The pro LGBT but anti women position seems questionable. In fact, it seems to be a very good example of the brokenness of us human beings in how we are selective in our compassion, and we ALL are selective. I just wish we could settle this and move on to compassion for the poor and vulnerable. Those dying so we can have oil, diamonds, gold, etc.


Posted by: Cynthia on Saturday, 20 December 2014 at 7:08pm GMT

Fr David,
I really must press you on this.
John and Laurence aren't treating your problem with apostolic succession with flippancy. Especially John has consistently supported the full inclusion of anti women priest Christians in the CoE, often in the face of a huge amount of criticism.

But what you are now asking for has nothing to do with apostolic succession.

I ask again - why is the presence of a woman bishop in the congregation an apostolic succession problem for you?
And why is the laying on of hands by a validly ordained and consecrated Archbishop an apostolic succession problem for you?

And if they are not apostolic succession problems, then what are they, if not Donatism?

You may well have a perfectly acceptable answer to this and I would really like to hear it and to understand.

But in the absence of an answer, I suspect there isn't really one. None that squares with orthodox theology.

Please prove me wrong.

Posted by: Erika Baker on Saturday, 20 December 2014 at 8:30pm GMT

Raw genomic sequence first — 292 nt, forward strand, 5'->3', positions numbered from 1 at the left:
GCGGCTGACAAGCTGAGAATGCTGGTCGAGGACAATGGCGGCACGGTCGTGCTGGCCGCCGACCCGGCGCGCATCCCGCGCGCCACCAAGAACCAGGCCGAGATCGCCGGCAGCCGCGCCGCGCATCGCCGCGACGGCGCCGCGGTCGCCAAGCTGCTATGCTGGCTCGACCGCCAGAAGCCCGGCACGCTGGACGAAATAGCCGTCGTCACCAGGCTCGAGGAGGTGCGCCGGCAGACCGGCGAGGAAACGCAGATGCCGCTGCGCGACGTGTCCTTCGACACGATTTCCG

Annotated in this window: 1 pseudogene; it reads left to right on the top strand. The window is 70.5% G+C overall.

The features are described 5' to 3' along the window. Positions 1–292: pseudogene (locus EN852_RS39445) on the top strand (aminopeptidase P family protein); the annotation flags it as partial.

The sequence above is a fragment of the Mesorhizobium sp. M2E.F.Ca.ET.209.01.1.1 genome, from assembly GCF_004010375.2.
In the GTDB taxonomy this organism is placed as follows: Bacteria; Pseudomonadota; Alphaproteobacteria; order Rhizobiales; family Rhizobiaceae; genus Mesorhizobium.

Personally, I'm completely fed up with the constant misrepresentation and dishonesty. I am writing a formal letter of protest to the Bishop of Chichester.

Posted by: John on Saturday, 20 December 2014 at 9:15pm GMT

It is unfortunate, to say the least, that this thread, which started as a paean of praise and thanksgiving for the appointment of Libby Lane, has turned into an intense and sometimes ill-tempered argument about a different consecration (although whether the two consecrations really need to be separate is still to me an open question). I rather regret my role in it, since I first linked the two issues.
However, the post which really ignited the discussion was James A's, who had been 'reliably informed' that ++Sentamu would not be consecrating Fr North. As far as I know, there has still not been an official announcement about who will preside on Feb 2nd, so this debate has been based on hearsay, however reliable.
As John says (and thank you for your support, John), Fr North could end the argument by saying that he would be happy to be consecrated by ++Sentamu, but ++Sentamu or his staff could also end it by stating ex-cathedra that he will preside.

Posted by: Malcolm Dixon on Sunday, 21 December 2014 at 12:51am GMT

"He did not say "Thou Art Petra and upon this rock I will build my Church""

Am {{{cringeing}}} in gobsmacked embarrassment.

And, as I said earlier (comment got lost?)

"Wonderful that you over there will soon have women bishops. Yippee! I know you have pushed for this for a long time. Yippee again! Praise be to God in the highest heaven, and peace to all in England!"

'Peter has spoken through' Our Desmond! ;-D

Posted by: JCF on Sunday, 21 December 2014 at 1:46am GMT

Thank you, Erika. Your understanding means a lot to me. I hope you and your wife and family have a very Happy Christmas.

Posted by: John on Sunday, 21 December 2014 at 9:30am GMT

Part of the announcement which is not quoted above